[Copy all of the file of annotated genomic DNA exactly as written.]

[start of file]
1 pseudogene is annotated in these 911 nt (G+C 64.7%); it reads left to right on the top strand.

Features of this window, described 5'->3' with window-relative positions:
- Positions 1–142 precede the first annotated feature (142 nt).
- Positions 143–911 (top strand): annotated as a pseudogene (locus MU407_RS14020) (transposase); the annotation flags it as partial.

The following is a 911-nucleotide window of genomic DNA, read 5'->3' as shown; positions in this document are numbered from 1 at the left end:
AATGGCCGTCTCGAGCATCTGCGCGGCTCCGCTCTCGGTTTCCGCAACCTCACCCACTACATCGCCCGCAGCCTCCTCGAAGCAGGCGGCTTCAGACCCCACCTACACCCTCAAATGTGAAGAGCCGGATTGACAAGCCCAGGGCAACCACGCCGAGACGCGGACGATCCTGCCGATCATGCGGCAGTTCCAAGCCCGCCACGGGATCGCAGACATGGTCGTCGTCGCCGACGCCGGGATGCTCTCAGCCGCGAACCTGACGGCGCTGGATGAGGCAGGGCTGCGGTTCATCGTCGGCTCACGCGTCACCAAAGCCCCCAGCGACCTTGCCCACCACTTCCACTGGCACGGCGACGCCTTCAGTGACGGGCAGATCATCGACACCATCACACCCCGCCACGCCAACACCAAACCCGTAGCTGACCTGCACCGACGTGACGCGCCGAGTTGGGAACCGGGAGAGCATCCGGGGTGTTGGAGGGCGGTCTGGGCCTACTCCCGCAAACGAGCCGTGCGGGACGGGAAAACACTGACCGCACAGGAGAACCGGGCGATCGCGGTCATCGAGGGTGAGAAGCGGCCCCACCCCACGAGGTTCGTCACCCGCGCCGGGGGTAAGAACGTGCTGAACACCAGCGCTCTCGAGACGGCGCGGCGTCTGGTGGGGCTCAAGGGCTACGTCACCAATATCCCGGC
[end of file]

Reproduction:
1 pseudogene is annotated in these 911 nt (G+C 64.7%); it reads left to right on the top strand.

Features of this window, described 5'->3' with window-relative positions:
- Positions 1–142 precede the first annotated feature (142 nt).
- Positions 143–911 (top strand): annotated as a pseudogene (locus MU407_RS14020) (transposase); the annotation flags it as partial.

The following is a 911-nucleotide window of genomic DNA, read 5'->3' as shown; positions in this document are numbered from 1 at the left end:
AATGGCCGTCTCGAGCATCTGCGCGGCTCCGCTCTCGGTTTCCGCAACCTCACCCACTACATCGCCCGCAGCCTCCTCGAAGCAGGCGGCTTCAGACCCCACCTACACCCTCAAATGTGAAGAGCCGGATTGACAAGCCCAGGGCAACCACGCCGAGACGCGGACGATCCTGCCGATCATGCGGCAGTTCCAAGCCCGCCACGGGATCGCAGACATGGTCGTCGTCGCCGACGCCGGGATGCTCTCAGCCGCGAACCTGACGGCGCTGGATGAGGCAGGGCTGCGGTTCATCGTCGGCTCACGCGTCACCAAAGCCCCCAGCGACCTTGCCCACCACTTCCACTGGCACGGCGACGCCTTCAGTGACGGGCAGATCATCGACACCATCACACCCCGCCACGCCAACACCAAACCCGTAGCTGACCTGCACCGACGTGACGCGCCGAGTTGGGAACCGGGAGAGCATCCGGGGTGTTGGAGGGCGGTCTGGGCCTACTCCCGCAAACGAGCCGTGCGGGACGGGAAAACACTGACCGCACAGGAGAACCGGGCGATCGCGGTCATCGAGGGTGAGAAGCGGCCCCACCCCACGAGGTTCGTCACCCGCGCCGGGGGTAAGAACGTGCTGAACACCAGCGCTCTCGAGACGGCGCGGCGTCTGGTGGGGCTCAAGGGCTACGTCACCAATATCCCGGC